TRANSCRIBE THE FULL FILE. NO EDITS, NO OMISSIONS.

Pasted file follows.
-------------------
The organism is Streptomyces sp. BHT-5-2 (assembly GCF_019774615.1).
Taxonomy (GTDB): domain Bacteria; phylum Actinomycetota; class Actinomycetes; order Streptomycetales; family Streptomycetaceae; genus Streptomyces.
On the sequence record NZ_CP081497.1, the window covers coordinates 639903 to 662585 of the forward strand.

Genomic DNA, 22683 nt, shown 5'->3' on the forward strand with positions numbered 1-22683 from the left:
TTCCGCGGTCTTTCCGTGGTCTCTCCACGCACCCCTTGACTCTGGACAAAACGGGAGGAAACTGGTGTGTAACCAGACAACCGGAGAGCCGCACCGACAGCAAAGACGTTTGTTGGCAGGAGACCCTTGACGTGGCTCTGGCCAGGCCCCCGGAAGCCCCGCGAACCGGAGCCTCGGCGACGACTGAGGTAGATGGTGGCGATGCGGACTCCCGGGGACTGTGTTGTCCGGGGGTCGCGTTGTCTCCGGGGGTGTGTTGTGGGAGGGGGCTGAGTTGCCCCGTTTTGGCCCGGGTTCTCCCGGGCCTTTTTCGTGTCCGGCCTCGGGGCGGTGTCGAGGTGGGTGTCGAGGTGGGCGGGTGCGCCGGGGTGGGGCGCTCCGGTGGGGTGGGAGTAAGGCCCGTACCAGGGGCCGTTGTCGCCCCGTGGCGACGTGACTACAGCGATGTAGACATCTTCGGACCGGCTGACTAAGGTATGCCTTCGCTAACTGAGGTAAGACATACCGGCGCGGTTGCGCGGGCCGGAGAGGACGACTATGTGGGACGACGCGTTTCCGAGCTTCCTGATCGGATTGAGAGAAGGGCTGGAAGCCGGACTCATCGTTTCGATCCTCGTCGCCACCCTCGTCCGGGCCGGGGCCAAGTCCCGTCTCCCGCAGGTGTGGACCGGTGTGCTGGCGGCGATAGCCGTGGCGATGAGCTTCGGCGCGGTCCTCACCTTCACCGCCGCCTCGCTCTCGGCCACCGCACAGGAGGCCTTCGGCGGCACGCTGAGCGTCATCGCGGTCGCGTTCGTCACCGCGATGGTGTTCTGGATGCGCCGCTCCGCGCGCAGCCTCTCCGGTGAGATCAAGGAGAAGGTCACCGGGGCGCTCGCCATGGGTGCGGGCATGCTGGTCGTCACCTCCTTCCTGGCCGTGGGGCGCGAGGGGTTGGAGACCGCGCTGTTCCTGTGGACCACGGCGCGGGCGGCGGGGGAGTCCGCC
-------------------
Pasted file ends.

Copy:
The organism is Streptomyces sp. BHT-5-2 (assembly GCF_019774615.1).
Taxonomy (GTDB): domain Bacteria; phylum Actinomycetota; class Actinomycetes; order Streptomycetales; family Streptomycetaceae; genus Streptomyces.
On the sequence record NZ_CP081497.1, the window covers coordinates 639903 to 662585 of the forward strand.

Genomic DNA, 22683 nt, shown 5'->3' on the forward strand with positions numbered 1-22683 from the left:
TTCCGCGGTCTTTCCGTGGTCTCTCCACGCACCCCTTGACTCTGGACAAAACGGGAGGAAACTGGTGTGTAACCAGACAACCGGAGAGCCGCACCGACAGCAAAGACGTTTGTTGGCAGGAGACCCTTGACGTGGCTCTGGCCAGGCCCCCGGAAGCCCCGCGAACCGGAGCCTCGGCGACGACTGAGGTAGATGGTGGCGATGCGGACTCCCGGGGACTGTGTTGTCCGGGGGTCGCGTTGTCTCCGGGGGTGTGTTGTGGGAGGGGGCTGAGTTGCCCCGTTTTGGCCCGGGTTCTCCCGGGCCTTTTTCGTGTCCGGCCTCGGGGCGGTGTCGAGGTGGGTGTCGAGGTGGGCGGGTGCGCCGGGGTGGGGCGCTCCGGTGGGGTGGGAGTAAGGCCCGTACCAGGGGCCGTTGTCGCCCCGTGGCGACGTGACTACAGCGATGTAGACATCTTCGGACCGGCTGACTAAGGTATGCCTTCGCTAACTGAGGTAAGACATACCGGCGCGGTTGCGCGGGCCGGAGAGGACGACTATGTGGGACGACGCGTTTCCGAGCTTCCTGATCGGATTGAGAGAAGGGCTGGAAGCCGGACTCATCGTTTCGATCCTCGTCGCCACCCTCGTCCGGGCCGGGGCCAAGTCCCGTCTCCCGCAGGTGTGGACCGGTGTGCTGGCGGCGATAGCCGTGGCGATGAGCTTCGGCGCGGTCCTCACCTTCACCGCCGCCTCGCTCTCGGCCACCGCACAGGAGGCCTTCGGCGGCACGCTGAGCGTCATCGCGGTCGCGTTCGTCACCGCGATGGTGTTCTGGATGCGCCGCTCCGCGCGCAGCCTCTCCGGTGAGATCAAGGAGAAGGTCACCGGGGCGCTCGCCATGGGTGCGGGCATGCTGGTCGTCACCTCCTTCCTGGCCGTGGGGCGCGAGGGGTTGGAGACCGCGCTGTTCCTGTGGACCACGGCGCGGGCGGCGGGGGAGTCCGCC